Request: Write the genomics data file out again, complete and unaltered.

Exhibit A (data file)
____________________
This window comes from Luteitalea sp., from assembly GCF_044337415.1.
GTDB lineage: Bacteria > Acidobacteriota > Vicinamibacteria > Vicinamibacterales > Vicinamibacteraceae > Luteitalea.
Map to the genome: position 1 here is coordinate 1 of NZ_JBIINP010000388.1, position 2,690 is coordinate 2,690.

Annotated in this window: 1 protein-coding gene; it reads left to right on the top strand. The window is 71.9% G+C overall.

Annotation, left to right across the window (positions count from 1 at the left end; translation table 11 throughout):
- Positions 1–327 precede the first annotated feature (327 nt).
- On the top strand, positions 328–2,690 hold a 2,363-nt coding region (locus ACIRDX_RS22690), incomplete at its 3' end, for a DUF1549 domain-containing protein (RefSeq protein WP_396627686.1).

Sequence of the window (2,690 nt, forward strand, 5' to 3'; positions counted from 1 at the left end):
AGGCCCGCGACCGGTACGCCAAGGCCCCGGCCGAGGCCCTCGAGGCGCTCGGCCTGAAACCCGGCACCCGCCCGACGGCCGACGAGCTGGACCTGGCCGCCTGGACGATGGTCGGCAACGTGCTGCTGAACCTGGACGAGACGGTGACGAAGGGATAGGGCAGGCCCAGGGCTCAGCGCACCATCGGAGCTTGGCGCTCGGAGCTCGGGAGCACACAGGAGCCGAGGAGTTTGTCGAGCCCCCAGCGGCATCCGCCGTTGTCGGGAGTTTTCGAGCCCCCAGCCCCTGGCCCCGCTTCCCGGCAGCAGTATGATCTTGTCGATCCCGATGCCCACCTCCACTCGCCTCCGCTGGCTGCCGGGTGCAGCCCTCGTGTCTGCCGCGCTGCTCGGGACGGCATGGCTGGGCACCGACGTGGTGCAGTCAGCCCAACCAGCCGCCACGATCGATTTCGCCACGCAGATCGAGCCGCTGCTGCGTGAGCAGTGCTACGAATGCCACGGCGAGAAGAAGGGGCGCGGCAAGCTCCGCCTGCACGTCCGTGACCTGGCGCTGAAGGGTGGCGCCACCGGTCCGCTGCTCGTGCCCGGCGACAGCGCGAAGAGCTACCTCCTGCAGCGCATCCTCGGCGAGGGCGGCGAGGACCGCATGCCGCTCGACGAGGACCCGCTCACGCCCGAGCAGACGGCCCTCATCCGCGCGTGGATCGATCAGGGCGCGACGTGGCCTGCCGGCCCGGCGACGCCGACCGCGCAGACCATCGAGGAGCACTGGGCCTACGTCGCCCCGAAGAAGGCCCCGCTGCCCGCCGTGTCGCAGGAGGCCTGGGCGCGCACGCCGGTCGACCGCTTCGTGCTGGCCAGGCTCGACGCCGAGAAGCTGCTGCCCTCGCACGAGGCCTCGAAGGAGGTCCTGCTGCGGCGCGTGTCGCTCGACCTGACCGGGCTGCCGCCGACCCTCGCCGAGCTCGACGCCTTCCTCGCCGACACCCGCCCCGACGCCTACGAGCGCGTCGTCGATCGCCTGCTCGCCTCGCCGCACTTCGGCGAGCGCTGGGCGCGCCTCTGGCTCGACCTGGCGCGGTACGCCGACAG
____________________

This window comes from Luteitalea sp., from assembly GCF_044337415.1.
GTDB lineage: Bacteria > Acidobacteriota > Vicinamibacteria > Vicinamibacterales > Vicinamibacteraceae > Luteitalea.
Map to the genome: position 1 here is coordinate 1 of NZ_JBIINP010000388.1, position 2,690 is coordinate 2,690.

Annotated in this window: 1 protein-coding gene; it reads left to right on the top strand. The window is 71.9% G+C overall.

Annotation, left to right across the window (positions count from 1 at the left end; translation table 11 throughout):
- Positions 1–327 precede the first annotated feature (327 nt).
- On the top strand, positions 328–2,690 hold a 2,363-nt coding region (locus ACIRDX_RS22690), incomplete at its 3' end, for a DUF1549 domain-containing protein (RefSeq protein WP_396627686.1).

Sequence of the window (2,690 nt, forward strand, 5' to 3'; positions counted from 1 at the left end):
AGGCCCGCGACCGGTACGCCAAGGCCCCGGCCGAGGCCCTCGAGGCGCTCGGCCTGAAACCCGGCACCCGCCCGACGGCCGACGAGCTGGACCTGGCCGCCTGGACGATGGTCGGCAACGTGCTGCTGAACCTGGACGAGACGGTGACGAAGGGATAGGGCAGGCCCAGGGCTCAGCGCACCATCGGAGCTTGGCGCTCGGAGCTCGGGAGCACACAGGAGCCGAGGAGTTTGTCGAGCCCCCAGCGGCATCCGCCGTTGTCGGGAGTTTTCGAGCCCCCAGCCCCTGGCCCCGCTTCCCGGCAGCAGTATGATCTTGTCGATCCCGATGCCCACCTCCACTCGCCTCCGCTGGCTGCCGGGTGCAGCCCTCGTGTCTGCCGCGCTGCTCGGGACGGCATGGCTGGGCACCGACGTGGTGCAGTCAGCCCAACCAGCCGCCACGATCGATTTCGCCACGCAGATCGAGCCGCTGCTGCGTGAGCAGTGCTACGAATGCCACGGCGAGAAGAAGGGGCGCGGCAAGCTCCGCCTGCACGTCCGTGACCTGGCGCTGAAGGGTGGCGCCACCGGTCCGCTGCTCGTGCCCGGCGACAGCGCGAAGAGCTACCTCCTGCAGCGCATCCTCGGCGAGGGCGGCGAGGACCGCATGCCGCTCGACGAGGACCCGCTCACGCCCGAGCAGACGGCCCTCATCCGCGCGTGGATCGATCAGGGCGCGACGTGGCCTGCCGGCCCGGCGACGCCGACCGCGCAGACCATCGAGGAGCACTGGGCCTACGTCGCCCCGAAGAAGGCCCCGCTGCCCGCCGTGTCGCAGGAGGCCTGGGCGCGCACGCCGGTCGACCGCTTCGTGCTGGCCAGGCTCGACGCCGAGAAGCTGCTGCCCTCGCACGAGGCCTCGAAGGAGGTCCTGCTGCGGCGCGTGTCGCTCGACCTGACCGGGCTGCCGCCGACCCTCGCCGAGCTCGACGCCTTCCTCGCCGACACCCGCCCCGACGCCTACGAGCGCGTCGTCGATCGCCTGCTCGCCTCGCCGCACTTCGGCGAGCGCTGGGCGCGCCTCTGGCTCGACCTGGCGCGGTACGCCGACAG